Neanderthals
Neanderthals

Photograph: Reconstruction by Kennis & Kennis/Photograph by Joe McNally National Geographic October 2008

Neanderthals, an intelligent and resilient human species, lived in Eurasia for some 200,000 years. Then about 28,000 years ago the last of them died. No one knows exactly what led to their extinction, but it was probably a combination of factors, including climate change and the arrival of modern humans in the region, around 45,000 years ago.

Since Neanderthals and modern humans overlapped for some 15,000 years, many wonder if they ever interbred. It's possible. But DNA studies show that Neanderthals were indeed a separate species, and no trace of Neanderthal DNA has been found in humans today. Yet Neanderthals had some genes that are similar to those in humans but evolved separately. Studying DNA from Neanderthals found in Spain and Italy, scientists isolated a form of a pigmentation gene called MC1R, indicating that some Neanderthals would have had red hair, pale skin, and possibly freckles, though the gene is unlike the one in red-haired people today. Scientists also found that Neanderthals had a gene that's necessary for speech and language, FOXP2, though this one is identical to the gene in modern humans. No one knows if they could speak like us, but they at least had the genetic capacity for speech.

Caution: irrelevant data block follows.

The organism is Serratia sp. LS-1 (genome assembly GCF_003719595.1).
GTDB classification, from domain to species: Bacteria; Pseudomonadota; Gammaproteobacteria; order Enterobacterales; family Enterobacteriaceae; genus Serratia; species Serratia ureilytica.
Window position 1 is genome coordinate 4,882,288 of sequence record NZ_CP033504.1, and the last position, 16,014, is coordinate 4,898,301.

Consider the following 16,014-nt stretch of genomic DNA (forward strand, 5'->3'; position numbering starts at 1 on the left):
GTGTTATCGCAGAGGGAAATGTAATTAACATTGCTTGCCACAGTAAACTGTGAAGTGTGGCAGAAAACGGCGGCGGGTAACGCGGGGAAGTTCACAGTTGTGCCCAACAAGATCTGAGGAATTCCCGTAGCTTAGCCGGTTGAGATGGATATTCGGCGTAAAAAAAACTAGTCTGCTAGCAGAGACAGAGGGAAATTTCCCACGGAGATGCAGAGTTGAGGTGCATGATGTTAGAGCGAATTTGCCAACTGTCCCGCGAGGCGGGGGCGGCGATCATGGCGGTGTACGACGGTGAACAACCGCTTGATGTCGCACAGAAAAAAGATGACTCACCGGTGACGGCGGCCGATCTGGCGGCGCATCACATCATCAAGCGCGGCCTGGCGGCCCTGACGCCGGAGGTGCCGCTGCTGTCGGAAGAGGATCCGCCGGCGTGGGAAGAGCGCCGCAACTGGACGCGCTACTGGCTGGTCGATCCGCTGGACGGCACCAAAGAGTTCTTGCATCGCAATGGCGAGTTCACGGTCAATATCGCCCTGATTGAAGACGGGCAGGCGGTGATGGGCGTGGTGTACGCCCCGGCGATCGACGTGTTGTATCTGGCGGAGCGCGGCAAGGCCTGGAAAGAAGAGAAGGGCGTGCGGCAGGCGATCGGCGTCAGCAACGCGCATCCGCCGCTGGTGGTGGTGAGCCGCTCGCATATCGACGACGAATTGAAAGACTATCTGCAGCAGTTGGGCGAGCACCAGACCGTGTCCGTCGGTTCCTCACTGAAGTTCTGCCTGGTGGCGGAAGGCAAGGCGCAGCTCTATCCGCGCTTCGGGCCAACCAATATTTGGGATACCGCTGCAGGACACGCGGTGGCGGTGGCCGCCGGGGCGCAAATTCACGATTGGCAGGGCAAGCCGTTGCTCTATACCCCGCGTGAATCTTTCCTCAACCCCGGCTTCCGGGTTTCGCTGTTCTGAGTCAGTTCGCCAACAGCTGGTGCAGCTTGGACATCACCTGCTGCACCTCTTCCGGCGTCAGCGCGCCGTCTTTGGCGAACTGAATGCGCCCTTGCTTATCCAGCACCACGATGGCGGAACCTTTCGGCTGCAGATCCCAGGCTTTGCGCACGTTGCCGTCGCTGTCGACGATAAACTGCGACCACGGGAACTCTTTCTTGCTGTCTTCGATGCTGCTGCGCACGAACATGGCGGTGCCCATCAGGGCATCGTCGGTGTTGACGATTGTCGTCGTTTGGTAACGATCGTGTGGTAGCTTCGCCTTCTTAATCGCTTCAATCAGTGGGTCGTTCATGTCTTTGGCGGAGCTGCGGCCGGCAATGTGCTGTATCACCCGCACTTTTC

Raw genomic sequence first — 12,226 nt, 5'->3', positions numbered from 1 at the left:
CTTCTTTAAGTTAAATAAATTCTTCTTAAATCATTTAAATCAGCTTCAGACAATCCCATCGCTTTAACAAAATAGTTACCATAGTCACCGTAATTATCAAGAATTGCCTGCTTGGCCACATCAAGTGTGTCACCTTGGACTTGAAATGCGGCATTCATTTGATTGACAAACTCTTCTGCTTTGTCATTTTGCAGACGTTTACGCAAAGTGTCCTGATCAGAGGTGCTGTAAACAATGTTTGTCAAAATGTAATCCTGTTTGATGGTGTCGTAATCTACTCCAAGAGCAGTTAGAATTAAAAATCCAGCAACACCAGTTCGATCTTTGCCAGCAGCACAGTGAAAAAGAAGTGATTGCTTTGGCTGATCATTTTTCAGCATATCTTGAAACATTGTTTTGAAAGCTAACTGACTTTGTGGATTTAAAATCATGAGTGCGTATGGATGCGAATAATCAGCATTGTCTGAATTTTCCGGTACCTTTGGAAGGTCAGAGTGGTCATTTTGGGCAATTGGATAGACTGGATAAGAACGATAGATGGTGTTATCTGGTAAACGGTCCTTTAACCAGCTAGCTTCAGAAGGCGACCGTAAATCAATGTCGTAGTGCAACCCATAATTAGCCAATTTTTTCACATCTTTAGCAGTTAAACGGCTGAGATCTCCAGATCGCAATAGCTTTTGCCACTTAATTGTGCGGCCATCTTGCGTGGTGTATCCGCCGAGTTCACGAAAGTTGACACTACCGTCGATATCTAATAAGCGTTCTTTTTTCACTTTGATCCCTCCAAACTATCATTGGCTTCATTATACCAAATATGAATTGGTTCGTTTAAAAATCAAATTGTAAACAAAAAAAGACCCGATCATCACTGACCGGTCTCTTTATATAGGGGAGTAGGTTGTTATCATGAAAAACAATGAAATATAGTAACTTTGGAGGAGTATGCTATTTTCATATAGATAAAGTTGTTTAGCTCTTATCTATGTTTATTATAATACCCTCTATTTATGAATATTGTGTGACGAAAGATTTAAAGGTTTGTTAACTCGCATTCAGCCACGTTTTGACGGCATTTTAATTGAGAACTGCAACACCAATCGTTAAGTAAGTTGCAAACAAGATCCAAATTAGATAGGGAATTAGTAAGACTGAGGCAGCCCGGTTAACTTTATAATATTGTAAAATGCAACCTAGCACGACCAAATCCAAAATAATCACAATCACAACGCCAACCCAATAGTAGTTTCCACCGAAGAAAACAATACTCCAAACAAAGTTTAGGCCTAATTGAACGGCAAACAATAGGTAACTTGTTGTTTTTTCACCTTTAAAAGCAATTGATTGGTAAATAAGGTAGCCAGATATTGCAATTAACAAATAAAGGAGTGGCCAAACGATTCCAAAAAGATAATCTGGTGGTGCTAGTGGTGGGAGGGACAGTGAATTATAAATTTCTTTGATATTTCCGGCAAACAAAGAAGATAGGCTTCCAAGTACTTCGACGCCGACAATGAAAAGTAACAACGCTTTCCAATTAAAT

By the end of this year scientists will have completely mapped the three-billion-letter sequence of the Neanderthal genome. The Neanderthal is the closest prehistoric relative of the modern human—our genes differ by just 0.5 percent—and by mapping the genome, scientists hope to learn more about modern human evolution and brain development, including how we picked up key traits such as walking upright and developing complex languages. Neanderthals are believed to have been relatively sophisticated but lacking the higher reasoning functions of modern humans. "By having Neanderthal [genome], we'll really be able to home in on the small percentage of differences that gave us higher cognitive abilities," says Jonathan Rothberg, one of the scientists involved in the mapping. "Neanderthal [genome] is going to open the box. It's not going to answer the question, but it's going to tell where to look to understand all of those higher cognitive functions."

Bibliography
Hall, Stephen S. "Last of the Neanderthals." National Geographic (October 2008), 34-59.

Green, Richard, and others. "Analysis of One Million Base Pairs of Neanderthal DNA." Nature (November 16, 2006).

Lalueza-Fox, Carles, and others. "Neandertal Evolutionary Genetics; Mitochondrial DNA Data From the Iberian Peninsula." Molecular Biology and Evolution (February 2, 2005).

Moulson, Gier. "Neanderthal Genome Project Launches." MSNBC, July 20, 2006.

Noonan, James, and others. "Sequencing and Analysis of Neanderthal Genomic DNA." Science (November 17, 2006).

Virtual Paleoanthropology